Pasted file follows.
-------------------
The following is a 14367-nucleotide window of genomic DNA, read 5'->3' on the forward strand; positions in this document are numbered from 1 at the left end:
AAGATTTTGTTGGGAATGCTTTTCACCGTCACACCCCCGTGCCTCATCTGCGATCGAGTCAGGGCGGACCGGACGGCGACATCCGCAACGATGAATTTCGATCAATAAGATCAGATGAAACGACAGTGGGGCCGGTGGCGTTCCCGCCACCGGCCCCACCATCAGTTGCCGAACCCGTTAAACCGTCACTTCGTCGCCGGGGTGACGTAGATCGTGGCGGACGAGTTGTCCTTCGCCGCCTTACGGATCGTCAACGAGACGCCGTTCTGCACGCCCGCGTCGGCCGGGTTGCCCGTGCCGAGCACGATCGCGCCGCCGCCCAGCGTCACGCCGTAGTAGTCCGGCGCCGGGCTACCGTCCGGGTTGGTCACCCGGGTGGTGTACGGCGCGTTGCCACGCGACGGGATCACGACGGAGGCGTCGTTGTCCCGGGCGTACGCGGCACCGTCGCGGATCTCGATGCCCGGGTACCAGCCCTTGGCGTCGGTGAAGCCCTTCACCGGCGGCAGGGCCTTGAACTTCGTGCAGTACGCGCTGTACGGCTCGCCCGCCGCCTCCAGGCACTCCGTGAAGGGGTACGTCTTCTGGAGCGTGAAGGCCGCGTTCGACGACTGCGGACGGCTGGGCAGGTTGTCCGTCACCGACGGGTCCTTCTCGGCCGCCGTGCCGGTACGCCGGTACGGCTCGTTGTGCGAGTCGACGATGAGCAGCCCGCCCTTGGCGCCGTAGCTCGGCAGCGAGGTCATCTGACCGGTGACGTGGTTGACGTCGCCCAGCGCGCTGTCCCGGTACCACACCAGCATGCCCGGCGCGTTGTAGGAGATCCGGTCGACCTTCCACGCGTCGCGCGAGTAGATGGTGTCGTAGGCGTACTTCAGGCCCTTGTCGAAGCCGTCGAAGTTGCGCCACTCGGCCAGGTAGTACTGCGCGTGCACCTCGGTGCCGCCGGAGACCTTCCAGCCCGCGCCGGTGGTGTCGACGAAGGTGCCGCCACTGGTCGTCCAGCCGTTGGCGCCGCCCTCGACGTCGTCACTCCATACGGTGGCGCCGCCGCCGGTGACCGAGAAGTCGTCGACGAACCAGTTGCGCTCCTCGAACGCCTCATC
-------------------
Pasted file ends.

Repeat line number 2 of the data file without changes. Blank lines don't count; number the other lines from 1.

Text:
AAGATTTTGTTGGGAATGCTTTTCACCGTCACACCCCCGTGCCTCATCTGCGATCGAGTCAGGGCGGACCGGACGGCGACATCCGCAACGATGAATTTCGATCAATAAGATCAGATGAAACGACAGTGGGGCCGGTGGCGTTCCCGCCACCGGCCCCACCATCAGTTGCCGAACCCGTTAAACCGTCACTTCGTCGCCGGGGTGACGTAGATCGTGGCGGACGAGTTGTCCTTCGCCGCCTTACGGATCGTCAACGAGACGCCGTTCTGCACGCCCGCGTCGGCCGGGTTGCCCGTGCCGAGCACGATCGCGCCGCCGCCCAGCGTCACGCCGTAGTAGTCCGGCGCCGGGCTACCGTCCGGGTTGGTCACCCGGGTGGTGTACGGCGCGTTGCCACGCGACGGGATCACGACGGAGGCGTCGTTGTCCCGGGCGTACGCGGCACCGTCGCGGATCTCGATGCCCGGGTACCAGCCCTTGGCGTCGGTGAAGCCCTTCACCGGCGGCAGGGCCTTGAACTTCGTGCAGTACGCGCTGTACGGCTCGCCCGCCGCCTCCAGGCACTCCGTGAAGGGGTACGTCTTCTGGAGCGTGAAGGCCGCGTTCGACGACTGCGGACGGCTGGGCAGGTTGTCCGTCACCGACGGGTCCTTCTCGGCCGCCGTGCCGGTACGCCGGTACGGCTCGTTGTGCGAGTCGACGATGAGCAGCCCGCCCTTGGCGCCGTAGCTCGGCAGCGAGGTCATCTGACCGGTGACGTGGTTGACGTCGCCCAGCGCGCTGTCCCGGTACCACACCAGCATGCCCGGCGCGTTGTAGGAGATCCGGTCGACCTTCCACGCGTCGCGCGAGTAGATGGTGTCGTAGGCGTACTTCAGGCCCTTGTCGAAGCCGTCGAAGTTGCGCCACTCGGCCAGGTAGTACTGCGCGTGCACCTCGGTGCCGCCGGAGACCTTCCAGCCCGCGCCGGTGGTGTCGACGAAGGTGCCGCCACTGGTCGTCCAGCCGTTGGCGCCGCCCTCGACGTCGTCACTCCATACGGTGGCGCCGCCGCCGGTGACCGAGAAGTCGTCGACGAACCAGTTGCGCTCCTCGAACGCCTCATC